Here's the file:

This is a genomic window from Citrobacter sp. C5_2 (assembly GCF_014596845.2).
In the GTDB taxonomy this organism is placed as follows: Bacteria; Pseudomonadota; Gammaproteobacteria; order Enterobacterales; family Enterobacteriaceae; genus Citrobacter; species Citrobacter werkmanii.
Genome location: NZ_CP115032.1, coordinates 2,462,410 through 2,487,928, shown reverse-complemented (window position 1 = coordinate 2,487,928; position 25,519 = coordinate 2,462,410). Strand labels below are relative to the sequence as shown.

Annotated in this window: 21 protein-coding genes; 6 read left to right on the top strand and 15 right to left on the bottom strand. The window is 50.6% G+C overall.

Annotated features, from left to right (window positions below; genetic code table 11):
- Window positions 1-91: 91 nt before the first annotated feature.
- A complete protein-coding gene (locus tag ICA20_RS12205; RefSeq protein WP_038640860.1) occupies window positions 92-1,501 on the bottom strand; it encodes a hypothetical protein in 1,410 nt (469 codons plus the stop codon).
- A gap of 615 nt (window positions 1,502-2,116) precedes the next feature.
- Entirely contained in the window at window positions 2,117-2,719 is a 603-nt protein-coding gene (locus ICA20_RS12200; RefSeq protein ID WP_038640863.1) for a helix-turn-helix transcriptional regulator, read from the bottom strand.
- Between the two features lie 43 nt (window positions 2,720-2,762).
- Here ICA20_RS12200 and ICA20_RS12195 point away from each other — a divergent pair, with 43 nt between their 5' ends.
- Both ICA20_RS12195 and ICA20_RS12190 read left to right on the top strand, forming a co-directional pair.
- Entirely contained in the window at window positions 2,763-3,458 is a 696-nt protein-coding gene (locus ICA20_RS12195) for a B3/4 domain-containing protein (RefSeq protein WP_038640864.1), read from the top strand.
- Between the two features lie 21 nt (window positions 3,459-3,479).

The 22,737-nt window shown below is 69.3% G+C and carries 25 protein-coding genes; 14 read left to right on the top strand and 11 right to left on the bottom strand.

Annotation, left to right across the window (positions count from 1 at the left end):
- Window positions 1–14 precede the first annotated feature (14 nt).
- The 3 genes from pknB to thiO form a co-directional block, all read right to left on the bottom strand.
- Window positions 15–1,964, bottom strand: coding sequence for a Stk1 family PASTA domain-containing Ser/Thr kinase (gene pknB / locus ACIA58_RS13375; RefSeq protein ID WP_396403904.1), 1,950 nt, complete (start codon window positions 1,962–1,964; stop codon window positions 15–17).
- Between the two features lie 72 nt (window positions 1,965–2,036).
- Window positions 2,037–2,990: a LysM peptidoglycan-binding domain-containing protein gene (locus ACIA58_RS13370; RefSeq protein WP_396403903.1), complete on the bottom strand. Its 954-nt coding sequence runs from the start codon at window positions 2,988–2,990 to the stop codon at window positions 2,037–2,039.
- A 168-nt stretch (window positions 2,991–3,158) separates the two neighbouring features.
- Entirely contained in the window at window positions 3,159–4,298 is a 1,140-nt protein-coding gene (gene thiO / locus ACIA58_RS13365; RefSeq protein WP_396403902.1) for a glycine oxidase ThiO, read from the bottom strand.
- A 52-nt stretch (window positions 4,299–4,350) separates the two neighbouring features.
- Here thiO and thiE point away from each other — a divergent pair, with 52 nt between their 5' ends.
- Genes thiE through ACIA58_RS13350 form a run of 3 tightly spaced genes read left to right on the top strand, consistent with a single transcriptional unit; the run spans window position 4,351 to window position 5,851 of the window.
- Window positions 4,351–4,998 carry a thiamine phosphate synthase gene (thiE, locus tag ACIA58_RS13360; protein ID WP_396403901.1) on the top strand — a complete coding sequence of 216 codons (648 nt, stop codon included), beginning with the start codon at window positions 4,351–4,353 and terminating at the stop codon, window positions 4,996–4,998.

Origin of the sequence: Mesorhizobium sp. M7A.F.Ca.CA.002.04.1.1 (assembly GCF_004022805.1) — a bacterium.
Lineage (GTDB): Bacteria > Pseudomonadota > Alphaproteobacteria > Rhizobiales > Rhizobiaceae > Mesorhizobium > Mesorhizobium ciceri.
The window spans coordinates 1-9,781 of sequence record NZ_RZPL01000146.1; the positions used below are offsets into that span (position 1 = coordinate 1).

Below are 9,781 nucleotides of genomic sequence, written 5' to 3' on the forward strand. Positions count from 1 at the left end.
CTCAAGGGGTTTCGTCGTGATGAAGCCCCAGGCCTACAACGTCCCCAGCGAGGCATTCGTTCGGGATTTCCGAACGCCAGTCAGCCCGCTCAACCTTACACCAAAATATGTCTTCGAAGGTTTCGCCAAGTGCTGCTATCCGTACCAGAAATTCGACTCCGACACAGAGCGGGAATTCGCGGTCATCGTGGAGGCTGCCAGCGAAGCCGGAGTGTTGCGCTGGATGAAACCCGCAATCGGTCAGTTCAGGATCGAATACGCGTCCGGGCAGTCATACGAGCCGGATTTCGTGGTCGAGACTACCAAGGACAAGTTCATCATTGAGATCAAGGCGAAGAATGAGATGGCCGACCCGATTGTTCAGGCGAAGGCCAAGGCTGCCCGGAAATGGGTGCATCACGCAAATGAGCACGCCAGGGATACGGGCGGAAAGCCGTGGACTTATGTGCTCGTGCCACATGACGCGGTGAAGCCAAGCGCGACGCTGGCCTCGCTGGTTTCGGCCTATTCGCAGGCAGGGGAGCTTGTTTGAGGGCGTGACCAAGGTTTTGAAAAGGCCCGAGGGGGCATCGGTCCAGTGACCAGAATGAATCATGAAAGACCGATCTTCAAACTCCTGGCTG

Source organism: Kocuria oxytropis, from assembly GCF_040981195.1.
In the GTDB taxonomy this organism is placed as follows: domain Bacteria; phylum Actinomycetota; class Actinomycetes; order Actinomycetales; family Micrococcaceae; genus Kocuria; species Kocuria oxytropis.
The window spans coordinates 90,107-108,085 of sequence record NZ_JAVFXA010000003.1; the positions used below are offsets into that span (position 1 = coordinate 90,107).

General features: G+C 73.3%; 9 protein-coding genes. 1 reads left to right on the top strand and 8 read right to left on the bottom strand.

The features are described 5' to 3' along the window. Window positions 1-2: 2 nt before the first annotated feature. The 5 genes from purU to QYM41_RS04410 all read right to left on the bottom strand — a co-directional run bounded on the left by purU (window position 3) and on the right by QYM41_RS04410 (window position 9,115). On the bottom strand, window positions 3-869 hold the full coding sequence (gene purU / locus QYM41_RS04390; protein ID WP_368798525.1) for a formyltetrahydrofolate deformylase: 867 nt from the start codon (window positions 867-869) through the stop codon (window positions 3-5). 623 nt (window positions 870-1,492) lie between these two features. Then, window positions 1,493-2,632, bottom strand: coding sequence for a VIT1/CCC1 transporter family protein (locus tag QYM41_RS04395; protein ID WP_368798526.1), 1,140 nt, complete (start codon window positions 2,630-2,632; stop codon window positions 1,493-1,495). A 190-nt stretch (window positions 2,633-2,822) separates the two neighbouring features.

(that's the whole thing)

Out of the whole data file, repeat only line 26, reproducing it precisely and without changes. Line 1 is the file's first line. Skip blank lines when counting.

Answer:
- Genes thiE through ACIA58_RS13350 form a run of 3 tightly spaced genes read left to right on the top strand, consistent with a single transcriptional unit; the run spans window position 4,351 to window position 5,851 of the window.